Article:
Lastly, one thing I AM TOTALLY DISSAPOINTED is there are more DO graduates than AOA residencies. The AOA is piggybacking ACGME instead of equalizing their number of available residencies proportional to the number of DO graduates. But since ACGME is everyone's hero, AOA is getting too relaxed instead of looking out self-efficiently with their own children.

- AOA theoretical response is that there are doing ACGME a service by filling up the open spots that go unfilled by the lack of MD graduates.


WE CANT WIN!!! :sick::sick:
 
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TheWeeIceMan

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The ball is rolling and I don't see it stopping until serious residency issues start popping up. Why is higher education hell-bent on imploding every profession (for young grads, at least)? +pissed+
 

Carl Seitan

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Well if it makes anyone feel better, the number of new residency positions opened by the AOA is directly proportional to the number of new DO programs.

2 new schools -> 2 new residency positions
 
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Here is my take. The US population is growing at a rate of ~1% annually. The number of practicing physicians should grow at this rate to balance the demand and supply. Currently, there are approximately 26K students enrolled in their first year of medical education. 1% of that is roughly 260. Therefore, as long as the number of MS-1 for both MD and DO programs doesn't increase by more than 260 a year, then we are fine.
That would be nice if residency positions grew along with that.


Overall, DO schools may just become like Law schools some day. Easier to get into, but too many graduates for spots.
 
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happypremed1

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Well if it makes anyone feel better, the number of new residency positions opened by the AOA is directly proportional to the number of new DO programs.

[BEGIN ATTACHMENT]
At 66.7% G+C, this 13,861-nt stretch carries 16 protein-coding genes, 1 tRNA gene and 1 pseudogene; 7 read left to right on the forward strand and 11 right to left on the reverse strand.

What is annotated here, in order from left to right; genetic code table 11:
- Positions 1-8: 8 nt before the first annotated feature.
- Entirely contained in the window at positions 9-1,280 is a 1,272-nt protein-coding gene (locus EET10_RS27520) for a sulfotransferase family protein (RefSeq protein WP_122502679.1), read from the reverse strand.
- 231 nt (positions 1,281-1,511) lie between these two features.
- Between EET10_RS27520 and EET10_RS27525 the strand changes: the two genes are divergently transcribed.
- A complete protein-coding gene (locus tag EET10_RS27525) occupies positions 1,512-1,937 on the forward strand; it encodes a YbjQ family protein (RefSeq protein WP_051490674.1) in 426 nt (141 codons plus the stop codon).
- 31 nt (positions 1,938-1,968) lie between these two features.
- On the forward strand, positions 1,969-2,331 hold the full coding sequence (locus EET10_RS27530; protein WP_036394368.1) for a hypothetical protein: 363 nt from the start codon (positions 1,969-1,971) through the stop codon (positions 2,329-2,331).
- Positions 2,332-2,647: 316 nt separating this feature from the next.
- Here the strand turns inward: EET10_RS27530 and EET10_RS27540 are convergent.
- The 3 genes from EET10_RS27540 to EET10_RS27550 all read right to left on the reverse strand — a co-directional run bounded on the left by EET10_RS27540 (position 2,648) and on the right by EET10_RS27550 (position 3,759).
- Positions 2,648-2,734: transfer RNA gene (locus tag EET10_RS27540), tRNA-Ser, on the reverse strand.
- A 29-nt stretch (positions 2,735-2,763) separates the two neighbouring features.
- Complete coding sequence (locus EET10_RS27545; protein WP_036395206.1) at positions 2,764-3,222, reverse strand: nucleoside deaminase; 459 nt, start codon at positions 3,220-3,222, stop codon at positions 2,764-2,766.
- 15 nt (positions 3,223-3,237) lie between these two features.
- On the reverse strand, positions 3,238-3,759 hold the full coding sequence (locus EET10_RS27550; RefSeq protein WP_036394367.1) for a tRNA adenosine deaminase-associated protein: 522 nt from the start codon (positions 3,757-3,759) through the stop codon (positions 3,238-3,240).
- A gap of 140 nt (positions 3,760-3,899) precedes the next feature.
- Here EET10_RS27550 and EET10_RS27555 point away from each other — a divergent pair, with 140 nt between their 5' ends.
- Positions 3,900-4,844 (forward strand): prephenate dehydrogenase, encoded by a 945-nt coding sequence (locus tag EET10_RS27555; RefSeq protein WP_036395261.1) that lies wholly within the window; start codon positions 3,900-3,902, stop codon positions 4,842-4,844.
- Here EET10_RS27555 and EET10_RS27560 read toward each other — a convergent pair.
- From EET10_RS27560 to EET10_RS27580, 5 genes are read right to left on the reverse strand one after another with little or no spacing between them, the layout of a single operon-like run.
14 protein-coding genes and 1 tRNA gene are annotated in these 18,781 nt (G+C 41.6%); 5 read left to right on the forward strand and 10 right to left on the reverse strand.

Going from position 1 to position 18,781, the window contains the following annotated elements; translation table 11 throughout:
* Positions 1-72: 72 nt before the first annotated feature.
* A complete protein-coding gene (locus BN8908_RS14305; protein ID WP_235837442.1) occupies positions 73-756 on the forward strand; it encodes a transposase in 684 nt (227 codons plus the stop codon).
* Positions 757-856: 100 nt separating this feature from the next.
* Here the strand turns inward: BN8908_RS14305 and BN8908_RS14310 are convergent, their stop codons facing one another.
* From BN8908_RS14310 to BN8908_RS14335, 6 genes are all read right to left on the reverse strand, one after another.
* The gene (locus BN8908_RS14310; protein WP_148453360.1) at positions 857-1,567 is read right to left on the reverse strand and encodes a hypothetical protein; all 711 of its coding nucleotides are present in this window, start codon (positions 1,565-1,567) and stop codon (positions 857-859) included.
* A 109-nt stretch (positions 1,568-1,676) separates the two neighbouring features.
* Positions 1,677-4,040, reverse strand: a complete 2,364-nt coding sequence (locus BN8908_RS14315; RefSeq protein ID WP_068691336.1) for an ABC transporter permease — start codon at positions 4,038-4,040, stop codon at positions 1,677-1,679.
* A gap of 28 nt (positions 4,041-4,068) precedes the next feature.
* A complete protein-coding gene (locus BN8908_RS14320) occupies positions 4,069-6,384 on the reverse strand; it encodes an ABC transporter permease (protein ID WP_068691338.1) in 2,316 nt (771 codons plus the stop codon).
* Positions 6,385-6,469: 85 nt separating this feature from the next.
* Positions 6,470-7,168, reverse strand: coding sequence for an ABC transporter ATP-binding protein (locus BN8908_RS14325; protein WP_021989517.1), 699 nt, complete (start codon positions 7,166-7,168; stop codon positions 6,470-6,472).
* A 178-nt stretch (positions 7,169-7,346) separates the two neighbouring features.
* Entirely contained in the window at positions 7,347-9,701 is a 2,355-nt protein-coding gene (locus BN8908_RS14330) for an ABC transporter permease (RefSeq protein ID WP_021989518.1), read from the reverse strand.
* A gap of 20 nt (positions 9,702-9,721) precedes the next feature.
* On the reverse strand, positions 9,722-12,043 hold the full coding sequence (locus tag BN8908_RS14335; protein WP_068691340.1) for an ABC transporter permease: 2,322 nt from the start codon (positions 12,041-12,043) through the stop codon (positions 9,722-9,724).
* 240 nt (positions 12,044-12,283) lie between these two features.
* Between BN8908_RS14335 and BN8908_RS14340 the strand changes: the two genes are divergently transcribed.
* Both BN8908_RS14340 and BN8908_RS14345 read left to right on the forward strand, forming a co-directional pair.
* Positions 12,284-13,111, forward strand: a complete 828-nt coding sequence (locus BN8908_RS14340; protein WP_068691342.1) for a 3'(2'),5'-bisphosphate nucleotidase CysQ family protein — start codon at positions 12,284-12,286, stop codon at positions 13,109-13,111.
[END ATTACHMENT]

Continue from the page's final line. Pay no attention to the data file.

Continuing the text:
2 new schools -> 2 new residency positions
And most of the spots will be traditional internships that lead to nowhere.
 
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There are quite a few allopathic schools set to open in the next couple of years as well.
An excellent point that's often overlooked. Many of them e.g. UC Riverside, UT Austin, also used the primary care shortage as rationale for state funding.
 

Drrrrrr. Celty

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An excellent point that's often overlooked. Many of them e.g. UC Riverside, UT Austin, also used the primary care shortage as rationale for state funding.
Schools with associated undergraduate institutes and are state funded cannot be compared to schools being founded that have none of these tbh. I don't think there's anything to fear about those students getting quality residencies and first choice at them.
The same cannot be said of graduates of these schools.
 

happypremed1

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It's all fun and games unless the residency slots stagnate in the face of an expanding graduate population.
what ticks me off is that these new schools accept more than 150 students for their inaugural class. That's very large class size by the MD school standards.
 

happypremed1

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I'm not hating but maybe I'm biased since I'm Class 2018, but I figure more DO schools = more recognition with the general patient population.
LOL more name recognition until you have to move somewhere new and need to find a new job when the market is f***** saturated.
 

cliquesh

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LOL more name recognition until you have to move somewhere new and need to find a new job when the market is f***** saturated.
That's my biggest concern. Finding a job will be more difficult and salaries will decrease. Moreover, if the new schools create an army of poorly trained DOs, everyone is going to assume DOs are mediocre. It
 
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Drrrrrr. Celty